I know this traditional Lebanese dish usually has more herbs and less bulghur than you see here, but we preferred a little more of the ancient grain to temper all the mint and parsley. And my son Justin said that 1 cup mint was over-the-top, and I needed to back off a bit. I liked it, but I love mint so much I want to marry it, so take that into consideration.

This is a versatile dish. It can be served as an appetizer along with toasted pita triangles and spicy hummus, and some sliced cucumbers, tomatoes, and Kalamata olives. Or it can be a salad or side to a meal. Shred or cube some grilled chicken into the bowl, and it’s a meal. The ease of the dish, plus the fresh herbs, make it perfect for warm weather, no matter which part it plays in your meal.

*NOTE: I did some research on kosher salt/sea salt/table salt, and found that you need more kosher or sea salt than table salt if substituting one for the other in a recipe. See this handy conversion chart for your own reference.

Serves 6-8

1 1/2 cups bulghur wheat
2 1/4 cups boiling water
1/4 cup freshly squeezed lemon juice (2 lemons)
1/4 cup good olive oil
1 teaspoon lemon zest
1 teaspoon salt
1/2–1 cup chopped fresh mint leaves (1 bunch)
1 cup chopped flat-leaf parsley (1 bunch)
1 hothouse cucumber, unpeeled, seeded, and medium-diced
2 cups cherry tomatoes, cut in half
2–3 tablespoons mined red onion
2–3 tablespoons chopped fresh chives
1/2 teaspoon freshly ground black pepper

Place the bulghur in a large bowl, pour in the boiling water, and add the lemon juice, olive oil, salt and lemon zest. Stir, then allow to stand at room temperature for about 1 hour. (You can also just pour the boiling water over the bulghur, and add the dressing ingredients later.)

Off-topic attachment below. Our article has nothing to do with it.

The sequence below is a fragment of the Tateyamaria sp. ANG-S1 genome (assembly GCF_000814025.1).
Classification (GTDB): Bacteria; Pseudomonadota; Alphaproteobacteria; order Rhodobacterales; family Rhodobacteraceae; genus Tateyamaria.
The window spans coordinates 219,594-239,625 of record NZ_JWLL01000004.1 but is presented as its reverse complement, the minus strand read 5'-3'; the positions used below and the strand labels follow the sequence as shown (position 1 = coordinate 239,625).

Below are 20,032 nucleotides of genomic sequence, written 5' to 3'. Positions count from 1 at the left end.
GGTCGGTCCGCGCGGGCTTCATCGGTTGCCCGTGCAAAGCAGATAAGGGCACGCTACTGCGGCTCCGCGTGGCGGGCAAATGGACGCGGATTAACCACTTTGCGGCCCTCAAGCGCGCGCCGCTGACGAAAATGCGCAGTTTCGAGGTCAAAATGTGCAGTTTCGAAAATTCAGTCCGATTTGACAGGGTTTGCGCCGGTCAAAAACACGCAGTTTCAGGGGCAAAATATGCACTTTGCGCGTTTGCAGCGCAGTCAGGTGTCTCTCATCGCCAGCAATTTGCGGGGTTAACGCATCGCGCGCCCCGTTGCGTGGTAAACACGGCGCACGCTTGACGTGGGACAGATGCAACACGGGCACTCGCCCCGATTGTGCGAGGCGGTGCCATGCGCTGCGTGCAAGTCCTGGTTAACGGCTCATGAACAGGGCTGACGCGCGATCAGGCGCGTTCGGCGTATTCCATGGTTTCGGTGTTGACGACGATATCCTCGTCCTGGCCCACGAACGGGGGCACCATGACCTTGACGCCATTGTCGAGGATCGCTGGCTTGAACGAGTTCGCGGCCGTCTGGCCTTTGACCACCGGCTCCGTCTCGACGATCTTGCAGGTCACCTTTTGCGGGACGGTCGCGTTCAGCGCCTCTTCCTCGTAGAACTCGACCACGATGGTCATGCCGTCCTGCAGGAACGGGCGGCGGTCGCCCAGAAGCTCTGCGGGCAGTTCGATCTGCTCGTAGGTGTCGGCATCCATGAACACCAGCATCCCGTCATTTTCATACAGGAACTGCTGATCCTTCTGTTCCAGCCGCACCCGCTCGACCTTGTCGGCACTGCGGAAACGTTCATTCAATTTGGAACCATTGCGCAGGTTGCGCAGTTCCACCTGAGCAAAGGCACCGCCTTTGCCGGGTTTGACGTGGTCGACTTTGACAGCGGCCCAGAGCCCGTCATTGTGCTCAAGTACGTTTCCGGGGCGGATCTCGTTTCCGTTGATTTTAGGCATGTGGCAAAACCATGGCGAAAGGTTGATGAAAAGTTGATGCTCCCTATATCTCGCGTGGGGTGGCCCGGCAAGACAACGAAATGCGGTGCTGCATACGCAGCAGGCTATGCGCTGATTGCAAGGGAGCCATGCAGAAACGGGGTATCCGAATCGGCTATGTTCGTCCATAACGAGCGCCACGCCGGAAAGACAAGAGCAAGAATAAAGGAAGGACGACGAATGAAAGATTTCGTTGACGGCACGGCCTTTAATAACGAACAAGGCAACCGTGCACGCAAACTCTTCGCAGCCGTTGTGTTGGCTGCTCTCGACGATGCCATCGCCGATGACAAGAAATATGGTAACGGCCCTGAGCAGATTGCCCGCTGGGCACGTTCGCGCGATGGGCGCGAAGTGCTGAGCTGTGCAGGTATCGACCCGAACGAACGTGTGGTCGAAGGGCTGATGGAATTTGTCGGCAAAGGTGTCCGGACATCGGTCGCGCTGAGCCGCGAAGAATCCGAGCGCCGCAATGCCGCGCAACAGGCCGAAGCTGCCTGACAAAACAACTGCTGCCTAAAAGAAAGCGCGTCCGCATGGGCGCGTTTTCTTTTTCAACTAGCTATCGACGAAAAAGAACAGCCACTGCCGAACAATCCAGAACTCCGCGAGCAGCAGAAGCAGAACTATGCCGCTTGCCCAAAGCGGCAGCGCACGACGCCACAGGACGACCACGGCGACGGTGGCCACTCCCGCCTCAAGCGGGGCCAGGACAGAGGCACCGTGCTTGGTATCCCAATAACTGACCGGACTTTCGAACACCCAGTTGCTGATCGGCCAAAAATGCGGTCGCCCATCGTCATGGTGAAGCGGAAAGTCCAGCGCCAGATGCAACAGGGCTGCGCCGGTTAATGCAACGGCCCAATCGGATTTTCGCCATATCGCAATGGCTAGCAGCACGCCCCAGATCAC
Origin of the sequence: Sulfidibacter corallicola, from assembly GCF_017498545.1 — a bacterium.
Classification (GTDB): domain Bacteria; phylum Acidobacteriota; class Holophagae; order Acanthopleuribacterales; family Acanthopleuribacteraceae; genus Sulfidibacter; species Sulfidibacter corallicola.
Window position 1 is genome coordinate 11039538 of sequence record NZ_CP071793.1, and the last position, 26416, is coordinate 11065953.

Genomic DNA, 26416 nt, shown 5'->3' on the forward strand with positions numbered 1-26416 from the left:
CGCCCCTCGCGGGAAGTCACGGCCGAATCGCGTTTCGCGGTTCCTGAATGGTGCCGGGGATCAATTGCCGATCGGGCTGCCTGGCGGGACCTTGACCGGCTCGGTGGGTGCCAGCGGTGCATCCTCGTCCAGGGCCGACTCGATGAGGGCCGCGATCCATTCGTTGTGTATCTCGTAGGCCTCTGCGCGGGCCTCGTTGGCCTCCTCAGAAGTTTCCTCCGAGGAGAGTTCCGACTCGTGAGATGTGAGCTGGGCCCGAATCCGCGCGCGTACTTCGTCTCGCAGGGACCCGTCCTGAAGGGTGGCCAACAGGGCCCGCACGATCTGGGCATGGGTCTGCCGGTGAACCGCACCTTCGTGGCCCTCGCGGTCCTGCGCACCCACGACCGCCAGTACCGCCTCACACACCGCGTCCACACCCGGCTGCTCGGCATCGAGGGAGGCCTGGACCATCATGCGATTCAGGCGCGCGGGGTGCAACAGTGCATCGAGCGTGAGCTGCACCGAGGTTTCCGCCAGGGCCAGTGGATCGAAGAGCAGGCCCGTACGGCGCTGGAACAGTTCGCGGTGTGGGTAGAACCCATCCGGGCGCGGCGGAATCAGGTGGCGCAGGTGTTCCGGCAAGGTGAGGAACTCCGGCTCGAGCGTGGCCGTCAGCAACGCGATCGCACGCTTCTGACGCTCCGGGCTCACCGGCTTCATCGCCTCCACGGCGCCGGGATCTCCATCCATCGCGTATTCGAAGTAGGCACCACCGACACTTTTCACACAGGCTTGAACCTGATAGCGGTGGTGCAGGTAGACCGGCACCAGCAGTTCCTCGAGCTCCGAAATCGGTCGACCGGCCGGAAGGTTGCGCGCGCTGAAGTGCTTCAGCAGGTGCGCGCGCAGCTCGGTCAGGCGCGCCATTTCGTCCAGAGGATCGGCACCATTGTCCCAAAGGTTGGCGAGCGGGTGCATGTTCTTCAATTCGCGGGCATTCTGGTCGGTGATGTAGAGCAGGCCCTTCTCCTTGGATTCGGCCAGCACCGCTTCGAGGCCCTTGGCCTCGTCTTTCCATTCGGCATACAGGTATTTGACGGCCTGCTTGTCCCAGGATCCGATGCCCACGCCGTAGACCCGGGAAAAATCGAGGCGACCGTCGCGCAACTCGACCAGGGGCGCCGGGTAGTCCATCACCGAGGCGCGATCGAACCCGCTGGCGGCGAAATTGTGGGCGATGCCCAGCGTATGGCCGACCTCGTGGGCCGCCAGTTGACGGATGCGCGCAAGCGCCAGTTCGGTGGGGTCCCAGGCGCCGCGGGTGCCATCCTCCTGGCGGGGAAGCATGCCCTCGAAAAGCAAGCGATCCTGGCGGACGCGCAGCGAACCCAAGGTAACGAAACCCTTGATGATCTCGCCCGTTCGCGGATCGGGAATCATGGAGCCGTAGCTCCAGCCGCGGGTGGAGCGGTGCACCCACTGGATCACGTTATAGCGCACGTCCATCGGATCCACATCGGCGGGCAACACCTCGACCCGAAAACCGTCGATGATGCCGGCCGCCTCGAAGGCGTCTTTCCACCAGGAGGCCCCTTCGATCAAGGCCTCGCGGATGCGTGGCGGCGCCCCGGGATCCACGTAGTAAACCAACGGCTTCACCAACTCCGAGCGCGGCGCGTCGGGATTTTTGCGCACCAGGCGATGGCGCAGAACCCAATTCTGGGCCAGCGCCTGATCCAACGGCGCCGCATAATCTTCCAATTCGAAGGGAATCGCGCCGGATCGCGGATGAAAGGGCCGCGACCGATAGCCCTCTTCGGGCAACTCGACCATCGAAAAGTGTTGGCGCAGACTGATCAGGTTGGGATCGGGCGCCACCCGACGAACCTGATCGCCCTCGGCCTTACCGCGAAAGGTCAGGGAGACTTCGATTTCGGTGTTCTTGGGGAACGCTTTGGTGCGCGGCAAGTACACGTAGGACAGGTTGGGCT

Add the mint, parsley, cucumber, tomatoes, red onion, chives, and the pepper; mix well. Season with salt, if necessary; cover and refrigerate. Flavor improves if the tabbouleh is made a few hours ahead of serving time.

Crunchy Cauliflower and Pea Salad

IMG_0963Trying to get kids—or picky adults—to eat their veggies? This crunchy salad loaded with fresh cauliflower, celery, and peas might just convert some veggie-haters into lovers. Ranch is the base of the dressing, and then there’s bacon…so I rest my case. I think I got this super easy recipe from a women’s magazine ad promoting Ranch dressing, from when Ranch was new player on the food scene (80’s or 90’s?). I will say that the cashews are delicious in the salad, but if you’re not going to consume the whole bowl in one sitting, they soften and take on the texture of mushrooms by the next day. So only add the cashews to the amount of salad you think will be eaten first time around. Otherwise, the salad is fine leftover the next day!

This is a nice year-round recipe, as the ingredients are available any time. It’s especially good with spring and summer menus, as a side to grilled meat, burgers, or brats, and even better if you’re bored with beans and slaw. And as excited as we Midwesterners are about summer when the first blades of green grass appear, we do get to that point. Am I right, people?

Serves 6-8

10 ounces fresh shelled peas, or frozen
2-3 cups fresh cauliflower florets, in bite-size pieces
1 cup diced celery
1 sweet red pepper, diced
1/4 cup diced scallions
6-8 slices crisply cooked bacon, crumbled
1 cup cashew halves

For dressing

1 cup Ranch dressing
1/2 cup sour cream
1/2 teaspoon Dijon mustard
1 clove fresh garlic, minced